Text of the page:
However, the critique of these readings comes in the actual events of the film, the things these overly metaphorical interpretations gloss over or try to nullify. The film’s horrifying plot introduces enough ambiguity that cracks begin to appear, if the above readings are not shattered altogether.

Take, for instance, Thomas Leroy, the ballet instructor. His obsession with Nina’s sexuality practically makes him a stand-in for Freud himself. Psychoanalysis would say he’s trying to help Nina express what has been repressed in her, but he’s doing that by literally sexually molesting her, both physically and psychologically. Furthermore, he has a reputation for this behavior. In what world could this possibly be acceptable? A world in which Freud is le roi.

The ending even complicates a black and white reading of Erica, Nina’s mother. Given a nuanced consideration, Erica can be seen as genuinely trying to keep her daughter alive, albeit in a severely imperfect way. Erica shows signs of mental disorder herself, but her actions are not only oppressive. She is also trying to protect her daughter, who exhibits signs of obsessive-compulsive personality disorder (different from OCD), self-destructive mutilation, paranoid psychosis, and, ultimately, suicidal tendencies.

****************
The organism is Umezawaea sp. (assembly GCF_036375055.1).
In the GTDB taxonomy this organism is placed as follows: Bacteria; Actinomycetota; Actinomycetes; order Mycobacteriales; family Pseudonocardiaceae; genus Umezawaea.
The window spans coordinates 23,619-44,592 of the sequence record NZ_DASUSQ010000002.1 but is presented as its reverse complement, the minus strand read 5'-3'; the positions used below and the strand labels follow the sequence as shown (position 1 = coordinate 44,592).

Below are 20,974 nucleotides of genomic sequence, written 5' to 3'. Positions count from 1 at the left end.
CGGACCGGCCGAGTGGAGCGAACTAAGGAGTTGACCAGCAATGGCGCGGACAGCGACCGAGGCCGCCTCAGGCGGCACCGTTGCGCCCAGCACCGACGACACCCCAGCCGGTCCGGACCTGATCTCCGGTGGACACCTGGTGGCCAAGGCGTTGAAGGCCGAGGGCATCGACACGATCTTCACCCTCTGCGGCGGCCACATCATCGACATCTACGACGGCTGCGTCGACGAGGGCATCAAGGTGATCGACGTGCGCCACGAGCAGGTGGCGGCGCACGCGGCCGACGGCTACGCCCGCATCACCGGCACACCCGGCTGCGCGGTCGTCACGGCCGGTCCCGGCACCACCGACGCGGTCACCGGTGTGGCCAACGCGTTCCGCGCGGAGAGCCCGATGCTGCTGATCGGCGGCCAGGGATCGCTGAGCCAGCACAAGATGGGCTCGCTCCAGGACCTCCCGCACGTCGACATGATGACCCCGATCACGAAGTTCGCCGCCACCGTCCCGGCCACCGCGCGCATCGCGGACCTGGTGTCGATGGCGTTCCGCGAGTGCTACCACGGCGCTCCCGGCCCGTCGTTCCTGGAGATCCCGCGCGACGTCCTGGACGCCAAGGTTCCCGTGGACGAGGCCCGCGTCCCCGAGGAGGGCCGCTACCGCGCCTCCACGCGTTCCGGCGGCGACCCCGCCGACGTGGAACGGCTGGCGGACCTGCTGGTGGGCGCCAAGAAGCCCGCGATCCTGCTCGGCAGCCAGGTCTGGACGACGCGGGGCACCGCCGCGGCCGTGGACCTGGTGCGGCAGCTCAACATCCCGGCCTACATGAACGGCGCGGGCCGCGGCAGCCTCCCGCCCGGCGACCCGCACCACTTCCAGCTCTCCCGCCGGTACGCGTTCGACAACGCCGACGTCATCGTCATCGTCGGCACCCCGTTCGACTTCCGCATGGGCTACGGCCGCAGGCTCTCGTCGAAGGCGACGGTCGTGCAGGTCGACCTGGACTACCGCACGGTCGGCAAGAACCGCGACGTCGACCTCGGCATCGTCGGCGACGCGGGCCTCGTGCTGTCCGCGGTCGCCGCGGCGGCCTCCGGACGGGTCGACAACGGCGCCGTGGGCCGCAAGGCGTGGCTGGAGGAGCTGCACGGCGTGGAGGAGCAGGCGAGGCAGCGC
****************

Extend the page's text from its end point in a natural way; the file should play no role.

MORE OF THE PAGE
The ending, though, delivers the coup de grâce. Aronofsky achieves it by mixing the metaphorical with the literal when Nina finally battles her doppelgänger for psychic dominance. Campbell and Jung see this confrontation with what they call the Shadow as the ultimate test in human self-actualization and individuation. You must confront, overcome, and assimilate the Shadow, integrating it into your personality without it taking over, actualized in the movie by Nina’s fight with the phantom Lily/Nina/Black Swan in her dressing room, during which Nina confronts L/N/BS, stabs her to death (overcoming), and then delivers a bravura performance as the Black Swan in the ballet (assimilation). But the Shadow is part of your own psyche, so when you battle it (even figuratively) you are battling yourself. Thus, when Nina stabs her doppelgänger, she is literally stabbing herself.

This battle with her Shadow allows Nina to become the master of both her own psyche and the stage, a heroic triumph for Jung and Campbell. But it literally means death. This undercuts the entire Monomythic project and calls into question a society that would empower a perverted ballet director and hold as the ultimate perfection a suicidal (literally suicidal) obsession with achievement. Nina reaches her ultimate glory when she is at the height of her psychosis. Her catharsis, her breathy and elated realization of perfection as she bleeds to death, should give anyone pause the next time they hear Joseph Campbell’s maxim: “Follow your bliss.”

Ultimately, however, the question is am I seeing this in the film because Darren Aronofsky wants me to or because I want me to? I obviously have little love for Freud, Jung, or Campbell and quite a bit of love for Aronofsky. Thus, I recognize in myself a desire to see my own beliefs and values reflected in Aronofsky’s work. I don’t know. I’ll have to meditate on it. Because Black Swan does conform very well to Freudian and Jungian readings. But, honestly, their theories are so elastic, unscientific, and subjective that they consume and eradicate any utterance or text, which, of course, does not mean they are in any way “correct.” Ah, but that ending … it just seems so … perfect.

And a shout-out to the maestro of maestros, Clint Mansell, for another phenomenal soundtrack.